Astronomers at the University of Rochester are pointing to three nearby stars they say may hold "embryonic planets"—a missing link in planet-formation theories.
As scientists try to piece together how our own planet came to be, they look to the forming planets of other star systems for clues. But astronomers have been unable to find evidence for one of the key stages of planet development, a period early in the planet's formation when it is only as large as tiny Pluto.
In an attempt to reveal this hidden phase of a planet's life, Alice Quillen, associate professor of astronomy at the University of Rochester, employed new Hubble Space Telescope imagery to measure the thickness of the dust disks that surround forming stars, and to calculate the size of the planets growing within.
The results help paint a picture of a planet's earliest years, and tell us how our own small planet probably began its life, says Quillen.
Scientists have inferred the presence of nearly 250 planets in the last decade, but Quillen's method focuses on a unique aspect: the proto-planetary disk's thickness.
Quillen explains that a disk of gritty dust usually surrounds forming stars, and provides the raw material for planet building. The cloud of dust thins as the system ages, but if enough dust has clumped together, the "embryonic planet," as Quillen calls it, will knock the dust and grit into ever-more eccentric orbits. Over time, this will cause an otherwise razor-thin disk to appear puffed up.
"We're able to determine for the first time how large the bodies must be in a disk to scatter the dust the way we've observed," says Quillen, one of the world's leading experts on the interaction between planets and stellar dust disks.
Using new Hubble images, Quillen measured the "puffiness" of AU Microscopii, Beta Pictoris, and Fomalhaut—three nearby stars with young disks positioned edge-on toward Earth. All three stars displayed a thicker disk than conventional models anticipated, so Quillen stepped beyond those models.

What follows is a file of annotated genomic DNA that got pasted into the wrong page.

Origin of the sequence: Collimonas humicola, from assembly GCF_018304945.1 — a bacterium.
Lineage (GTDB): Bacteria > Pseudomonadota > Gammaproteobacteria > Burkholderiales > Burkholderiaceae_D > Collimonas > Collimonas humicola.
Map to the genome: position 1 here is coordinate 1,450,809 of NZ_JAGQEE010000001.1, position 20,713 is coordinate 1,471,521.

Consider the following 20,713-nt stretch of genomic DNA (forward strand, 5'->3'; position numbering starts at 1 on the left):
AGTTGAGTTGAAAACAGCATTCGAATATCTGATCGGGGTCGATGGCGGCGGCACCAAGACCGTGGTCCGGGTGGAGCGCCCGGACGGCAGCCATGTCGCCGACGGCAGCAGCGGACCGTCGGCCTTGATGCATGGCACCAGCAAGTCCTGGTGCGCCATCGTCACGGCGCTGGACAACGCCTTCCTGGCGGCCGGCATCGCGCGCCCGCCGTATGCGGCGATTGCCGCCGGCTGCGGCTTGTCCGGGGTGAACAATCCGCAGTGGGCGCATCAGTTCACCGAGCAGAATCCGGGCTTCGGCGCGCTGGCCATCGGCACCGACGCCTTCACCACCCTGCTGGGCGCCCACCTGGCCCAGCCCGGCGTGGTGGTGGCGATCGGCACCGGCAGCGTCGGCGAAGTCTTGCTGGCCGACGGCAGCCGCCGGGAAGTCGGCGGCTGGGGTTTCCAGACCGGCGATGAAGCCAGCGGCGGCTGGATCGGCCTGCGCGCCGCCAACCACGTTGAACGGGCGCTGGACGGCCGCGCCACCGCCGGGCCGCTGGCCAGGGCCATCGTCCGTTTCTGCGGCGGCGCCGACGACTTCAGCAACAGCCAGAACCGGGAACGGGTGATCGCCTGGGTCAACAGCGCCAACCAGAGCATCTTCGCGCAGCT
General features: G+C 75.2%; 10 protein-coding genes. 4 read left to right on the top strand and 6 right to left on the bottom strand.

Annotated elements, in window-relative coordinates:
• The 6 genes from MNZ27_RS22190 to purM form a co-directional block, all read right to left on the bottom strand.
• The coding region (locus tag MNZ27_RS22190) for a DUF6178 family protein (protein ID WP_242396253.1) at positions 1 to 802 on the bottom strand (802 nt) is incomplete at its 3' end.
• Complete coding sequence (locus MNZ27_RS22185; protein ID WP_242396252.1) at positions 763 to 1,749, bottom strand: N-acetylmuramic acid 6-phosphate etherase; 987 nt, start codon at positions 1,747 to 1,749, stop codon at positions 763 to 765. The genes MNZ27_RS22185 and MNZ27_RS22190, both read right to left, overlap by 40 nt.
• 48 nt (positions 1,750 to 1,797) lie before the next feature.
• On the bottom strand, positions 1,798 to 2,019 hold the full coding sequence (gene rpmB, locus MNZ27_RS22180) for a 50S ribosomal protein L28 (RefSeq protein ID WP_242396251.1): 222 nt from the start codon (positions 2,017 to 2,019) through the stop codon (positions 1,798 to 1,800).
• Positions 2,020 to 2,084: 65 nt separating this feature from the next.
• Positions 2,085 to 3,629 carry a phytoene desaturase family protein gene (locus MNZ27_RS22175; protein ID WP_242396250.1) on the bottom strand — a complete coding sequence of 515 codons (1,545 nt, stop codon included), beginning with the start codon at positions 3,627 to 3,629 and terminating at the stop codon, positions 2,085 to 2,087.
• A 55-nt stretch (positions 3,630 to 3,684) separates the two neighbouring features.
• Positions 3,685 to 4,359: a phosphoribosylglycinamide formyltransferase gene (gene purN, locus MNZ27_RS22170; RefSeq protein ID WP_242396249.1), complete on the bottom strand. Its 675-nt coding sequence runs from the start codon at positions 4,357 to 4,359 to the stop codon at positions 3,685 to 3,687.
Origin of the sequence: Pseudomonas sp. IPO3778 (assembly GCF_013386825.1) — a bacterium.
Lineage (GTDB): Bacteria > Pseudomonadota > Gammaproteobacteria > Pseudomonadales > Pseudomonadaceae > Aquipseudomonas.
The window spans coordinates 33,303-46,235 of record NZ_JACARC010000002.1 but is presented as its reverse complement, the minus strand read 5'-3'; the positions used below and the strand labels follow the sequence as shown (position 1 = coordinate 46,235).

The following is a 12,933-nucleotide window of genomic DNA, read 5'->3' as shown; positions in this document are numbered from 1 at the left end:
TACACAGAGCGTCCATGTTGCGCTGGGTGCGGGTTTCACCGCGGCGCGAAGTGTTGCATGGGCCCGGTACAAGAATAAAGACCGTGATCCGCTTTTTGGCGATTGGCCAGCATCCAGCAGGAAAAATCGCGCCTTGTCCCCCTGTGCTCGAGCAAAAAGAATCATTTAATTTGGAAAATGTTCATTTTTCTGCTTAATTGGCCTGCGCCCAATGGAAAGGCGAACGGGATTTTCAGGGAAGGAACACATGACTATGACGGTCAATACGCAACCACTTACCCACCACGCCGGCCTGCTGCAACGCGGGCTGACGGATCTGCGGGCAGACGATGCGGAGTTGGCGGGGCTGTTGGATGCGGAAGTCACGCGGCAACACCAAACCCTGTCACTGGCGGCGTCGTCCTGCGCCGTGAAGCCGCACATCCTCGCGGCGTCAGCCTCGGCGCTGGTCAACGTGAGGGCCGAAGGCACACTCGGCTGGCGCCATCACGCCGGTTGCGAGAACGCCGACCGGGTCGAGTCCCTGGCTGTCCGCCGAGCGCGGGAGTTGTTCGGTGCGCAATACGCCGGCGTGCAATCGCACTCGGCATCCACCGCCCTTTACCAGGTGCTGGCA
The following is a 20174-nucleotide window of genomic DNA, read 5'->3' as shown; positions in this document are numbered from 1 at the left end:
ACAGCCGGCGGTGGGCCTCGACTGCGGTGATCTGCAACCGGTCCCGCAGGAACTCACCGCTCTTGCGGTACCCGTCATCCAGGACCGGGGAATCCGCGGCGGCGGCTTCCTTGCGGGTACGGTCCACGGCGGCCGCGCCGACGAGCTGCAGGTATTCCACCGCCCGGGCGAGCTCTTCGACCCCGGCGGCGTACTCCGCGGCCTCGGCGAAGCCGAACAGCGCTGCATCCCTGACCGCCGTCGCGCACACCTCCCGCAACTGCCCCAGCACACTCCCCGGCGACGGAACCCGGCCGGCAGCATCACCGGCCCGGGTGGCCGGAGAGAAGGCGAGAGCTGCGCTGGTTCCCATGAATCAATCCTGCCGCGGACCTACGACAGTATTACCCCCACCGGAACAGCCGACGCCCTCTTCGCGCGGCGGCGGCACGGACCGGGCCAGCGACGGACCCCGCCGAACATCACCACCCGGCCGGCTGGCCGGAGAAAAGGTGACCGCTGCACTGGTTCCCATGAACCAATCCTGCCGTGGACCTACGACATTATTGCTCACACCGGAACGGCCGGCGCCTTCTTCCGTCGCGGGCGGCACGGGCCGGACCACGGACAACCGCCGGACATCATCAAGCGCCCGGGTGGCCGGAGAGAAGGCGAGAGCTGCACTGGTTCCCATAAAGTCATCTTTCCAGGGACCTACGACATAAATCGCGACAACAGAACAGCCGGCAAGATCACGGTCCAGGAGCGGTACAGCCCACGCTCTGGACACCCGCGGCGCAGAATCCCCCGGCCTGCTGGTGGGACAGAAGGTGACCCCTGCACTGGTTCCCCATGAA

Dust disks have a lifespan determined by a balance of how quickly the solar wind blows the dust away, and how quickly the largest "grit clumps" replenish the dust through their collisions, says Quillen. Based on this balance, the size and age of a disk reveal how large the clumps inside must be.
But the conventional theory doesn't take a disk's thickness into account because until the Hubble images, astronomers had no way to measure it. Thus, the largest "clump" the model could predict was about a kilometer wide—a far cry from the fully grown planets that emerge from such disks.
Armed with the new images and her own models of dust dynamics, Quillen estimated how much mass was required to gravitationally scatter the dust to the thicknesses she observed.
"Those calculations pushed us into Pluto-sized bodies," says Quillen. At roughly 1,000 kilometers in size—and owing to Pluto's recent demotion from planethood—Quillen dubbed these new bodies, embryonic planets.
Quillen is now looking for more young star systems to investigate with her model, but the criteria for candidates is quite strict. The systems have to be young enough to still have their protostellar disks, but old enough to be forming the embryonic planets. The systems must also appear edge-on from Earth and be near enough that Hubble can accurately discern the thickness of their disks. At the moment, the three stars Quillen has already observed appear to be the only candidates that meet all the standards.
This research was funded in part by the National Science Foundation.'